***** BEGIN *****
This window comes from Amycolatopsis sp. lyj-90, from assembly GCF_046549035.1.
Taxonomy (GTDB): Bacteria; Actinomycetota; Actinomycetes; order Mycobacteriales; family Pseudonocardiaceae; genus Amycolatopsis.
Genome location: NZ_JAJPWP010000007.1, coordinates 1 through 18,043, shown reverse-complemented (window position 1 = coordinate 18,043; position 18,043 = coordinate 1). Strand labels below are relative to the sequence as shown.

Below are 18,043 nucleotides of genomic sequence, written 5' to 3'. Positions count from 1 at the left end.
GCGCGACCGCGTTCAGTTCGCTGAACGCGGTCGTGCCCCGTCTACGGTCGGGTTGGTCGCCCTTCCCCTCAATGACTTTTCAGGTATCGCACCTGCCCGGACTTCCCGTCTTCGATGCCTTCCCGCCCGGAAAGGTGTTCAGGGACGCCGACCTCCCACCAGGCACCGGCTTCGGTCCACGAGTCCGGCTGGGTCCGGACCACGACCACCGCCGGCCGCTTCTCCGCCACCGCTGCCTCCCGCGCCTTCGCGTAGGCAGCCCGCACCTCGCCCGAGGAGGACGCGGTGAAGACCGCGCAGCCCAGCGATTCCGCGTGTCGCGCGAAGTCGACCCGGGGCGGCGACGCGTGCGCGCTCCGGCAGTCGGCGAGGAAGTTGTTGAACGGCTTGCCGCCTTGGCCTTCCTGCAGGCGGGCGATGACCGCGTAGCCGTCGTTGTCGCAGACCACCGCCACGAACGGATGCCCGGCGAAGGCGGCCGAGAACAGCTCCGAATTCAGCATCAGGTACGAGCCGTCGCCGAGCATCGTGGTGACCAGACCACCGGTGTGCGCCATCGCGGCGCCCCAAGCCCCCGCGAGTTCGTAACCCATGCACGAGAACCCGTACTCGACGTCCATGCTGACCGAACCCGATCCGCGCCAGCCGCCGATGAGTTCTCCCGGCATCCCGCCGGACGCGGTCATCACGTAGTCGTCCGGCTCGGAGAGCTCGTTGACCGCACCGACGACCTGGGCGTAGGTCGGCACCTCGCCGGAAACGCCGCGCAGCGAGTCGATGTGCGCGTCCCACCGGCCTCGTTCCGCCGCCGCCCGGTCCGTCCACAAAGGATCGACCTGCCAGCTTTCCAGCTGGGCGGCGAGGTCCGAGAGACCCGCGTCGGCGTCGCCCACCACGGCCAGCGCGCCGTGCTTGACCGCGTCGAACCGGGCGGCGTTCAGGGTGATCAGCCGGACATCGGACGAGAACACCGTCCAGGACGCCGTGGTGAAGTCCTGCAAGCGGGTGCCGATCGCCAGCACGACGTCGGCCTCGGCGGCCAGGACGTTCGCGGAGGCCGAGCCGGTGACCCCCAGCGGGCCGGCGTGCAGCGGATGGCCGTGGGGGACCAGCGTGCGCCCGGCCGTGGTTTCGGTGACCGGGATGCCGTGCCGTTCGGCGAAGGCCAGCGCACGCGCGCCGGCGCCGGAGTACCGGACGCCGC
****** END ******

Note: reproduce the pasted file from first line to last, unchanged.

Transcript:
This window comes from Amycolatopsis sp. lyj-90, from assembly GCF_046549035.1.
Taxonomy (GTDB): Bacteria; Actinomycetota; Actinomycetes; order Mycobacteriales; family Pseudonocardiaceae; genus Amycolatopsis.
Genome location: NZ_JAJPWP010000007.1, coordinates 1 through 18,043, shown reverse-complemented (window position 1 = coordinate 18,043; position 18,043 = coordinate 1). Strand labels below are relative to the sequence as shown.

Below are 18,043 nucleotides of genomic sequence, written 5' to 3'. Positions count from 1 at the left end.
GCGCGACCGCGTTCAGTTCGCTGAACGCGGTCGTGCCCCGTCTACGGTCGGGTTGGTCGCCCTTCCCCTCAATGACTTTTCAGGTATCGCACCTGCCCGGACTTCCCGTCTTCGATGCCTTCCCGCCCGGAAAGGTGTTCAGGGACGCCGACCTCCCACCAGGCACCGGCTTCGGTCCACGAGTCCGGCTGGGTCCGGACCACGACCACCGCCGGCCGCTTCTCCGCCACCGCTGCCTCCCGCGCCTTCGCGTAGGCAGCCCGCACCTCGCCCGAGGAGGACGCGGTGAAGACCGCGCAGCCCAGCGATTCCGCGTGTCGCGCGAAGTCGACCCGGGGCGGCGACGCGTGCGCGCTCCGGCAGTCGGCGAGGAAGTTGTTGAACGGCTTGCCGCCTTGGCCTTCCTGCAGGCGGGCGATGACCGCGTAGCCGTCGTTGTCGCAGACCACCGCCACGAACGGATGCCCGGCGAAGGCGGCCGAGAACAGCTCCGAATTCAGCATCAGGTACGAGCCGTCGCCGAGCATCGTGGTGACCAGACCACCGGTGTGCGCCATCGCGGCGCCCCAAGCCCCCGCGAGTTCGTAACCCATGCACGAGAACCCGTACTCGACGTCCATGCTGACCGAACCCGATCCGCGCCAGCCGCCGATGAGTTCTCCCGGCATCCCGCCGGACGCGGTCATCACGTAGTCGTCCGGCTCGGAGAGCTCGTTGACCGCACCGACGACCTGGGCGTAGGTCGGCACCTCGCCGGAAACGCCGCGCAGCGAGTCGATGTGCGCGTCCCACCGGCCTCGTTCCGCCGCCGCCCGGTCCGTCCACAAAGGATCGACCTGCCAGCTTTCCAGCTGGGCGGCGAGGTCCGAGAGACCCGCGTCGGCGTCGCCCACCACGGCCAGCGCGCCGTGCTTGACCGCGTCGAACCGGGCGGCGTTCAGGGTGATCAGCCGGACATCGGACGAGAACACCGTCCAGGACGCCGTGGTGAAGTCCTGCAAGCGGGTGCCGATCGCCAGCACGACGTCGGCCTCGGCGGCCAGGACGTTCGCGGAGGCCGAGCCGGTGACCCCCAGCGGGCCGGCGTGCAGCGGATGGCCGTGGGGGACCAGCGTGCGCCCGGCCGTGGTTTCGGTGACCGGGATGCCGTGCCGTTCGGCGAAGGCCAGCGCACGCGCGCCGGCGCCGGAGTACCGGACGCCGC